The Soviets did this because they wished to portray themselves as creators of their own destiny and not indebted to their rivals. Americans did so because they did not wish to acknowledge their part in creating a powerful rival in the Soviet Union. In Regulation theory Fordism is a key concept in the theories of the Regulation school, often in contrast to post-Fordism, and is also used in Western Marxist thought. Mass consumption is the other side of Fordism. In Regulation theory, it is a "regime of accumulation" or macroeconomic pattern of growth developed in the US and diffused in various forms to Western Europe after 1945.
It consisted of domestic mass production with a range of institutions and policies supporting mass consumption, including stabilizing economic policies and Keynesian demand management that generated national demand and social stability; it also included a class compromise or social contract entailing family-supporting wages, job stability and internal labor markets leading broadly shared prosperity—rising incomes were linked to national productivity from the late 1940s to the early 1970s. At the level of the labor process Fordism is Taylorist and as a national mode of regulation Fordism is Keynesianism.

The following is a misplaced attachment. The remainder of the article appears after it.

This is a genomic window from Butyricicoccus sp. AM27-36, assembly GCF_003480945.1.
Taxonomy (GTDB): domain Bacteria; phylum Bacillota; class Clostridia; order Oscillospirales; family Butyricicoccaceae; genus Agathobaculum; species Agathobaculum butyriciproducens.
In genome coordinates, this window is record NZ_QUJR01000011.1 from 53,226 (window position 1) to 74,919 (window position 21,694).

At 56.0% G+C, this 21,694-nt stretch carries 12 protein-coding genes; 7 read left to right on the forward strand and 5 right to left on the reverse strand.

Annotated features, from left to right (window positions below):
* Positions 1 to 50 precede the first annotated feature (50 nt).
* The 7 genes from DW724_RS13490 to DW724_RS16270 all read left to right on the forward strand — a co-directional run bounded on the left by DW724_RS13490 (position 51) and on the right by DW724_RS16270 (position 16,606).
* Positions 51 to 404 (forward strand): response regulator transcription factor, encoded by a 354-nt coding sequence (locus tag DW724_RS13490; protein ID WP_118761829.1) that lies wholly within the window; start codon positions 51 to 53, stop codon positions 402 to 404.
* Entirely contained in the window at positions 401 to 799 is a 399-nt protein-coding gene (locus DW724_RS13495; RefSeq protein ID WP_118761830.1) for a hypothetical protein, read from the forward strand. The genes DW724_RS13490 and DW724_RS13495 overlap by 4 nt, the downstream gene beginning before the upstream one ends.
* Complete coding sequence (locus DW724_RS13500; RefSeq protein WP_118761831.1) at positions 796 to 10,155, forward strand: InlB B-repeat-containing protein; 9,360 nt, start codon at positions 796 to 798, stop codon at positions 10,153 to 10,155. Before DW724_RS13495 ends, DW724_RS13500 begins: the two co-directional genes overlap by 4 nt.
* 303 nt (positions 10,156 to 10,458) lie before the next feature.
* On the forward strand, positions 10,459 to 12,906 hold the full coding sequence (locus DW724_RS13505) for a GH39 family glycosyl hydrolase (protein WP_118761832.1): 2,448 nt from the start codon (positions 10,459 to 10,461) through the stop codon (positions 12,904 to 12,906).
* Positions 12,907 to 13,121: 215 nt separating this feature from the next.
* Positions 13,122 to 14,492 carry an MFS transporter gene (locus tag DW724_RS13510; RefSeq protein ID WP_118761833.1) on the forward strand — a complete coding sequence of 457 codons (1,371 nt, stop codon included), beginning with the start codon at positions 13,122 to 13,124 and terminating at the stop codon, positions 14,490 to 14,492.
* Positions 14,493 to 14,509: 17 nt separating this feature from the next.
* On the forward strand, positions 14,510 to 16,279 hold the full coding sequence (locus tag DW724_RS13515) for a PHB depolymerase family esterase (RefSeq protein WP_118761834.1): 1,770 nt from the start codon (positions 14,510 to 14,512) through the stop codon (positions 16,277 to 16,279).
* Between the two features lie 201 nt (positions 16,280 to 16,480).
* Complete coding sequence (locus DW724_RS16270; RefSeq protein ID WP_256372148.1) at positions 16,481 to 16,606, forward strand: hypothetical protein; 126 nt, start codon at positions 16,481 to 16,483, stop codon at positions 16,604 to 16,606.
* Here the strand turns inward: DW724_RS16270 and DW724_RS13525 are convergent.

The social-scientific concept of "Fordism" was introduced by the French regulation school, sometimes known as regulation theory, which is a Marxist-influenced strand of political economy. According to the regulation school, capitalist production paradigms are born from the crisis of the previous paradigm; a newborn paradigm is also bound to fall into crisis sooner or later. The crisis of Fordism became apparent to Marxists in late 1960s. Marxist regulation theory talks of Regimes of Capital Accumulation (ROA) and Modes of Regulation (MOR).
ROAs are periods of relatively settled economic growth and profit across a nation or global region. Such regimes eventually become exhausted, falling into crisis, and are torn down as capitalism seeks to remake itself and return to a period of profit. These periods of capital accumulation are "underpinned", or stabilised, by MOR. A plethora of laws, institutions, social mores, customs and hegemonies both national and international work together to create the environment for long-run capitalist profit. Fordism is a tag used to characterise the post-1945 long boom experienced by western nations.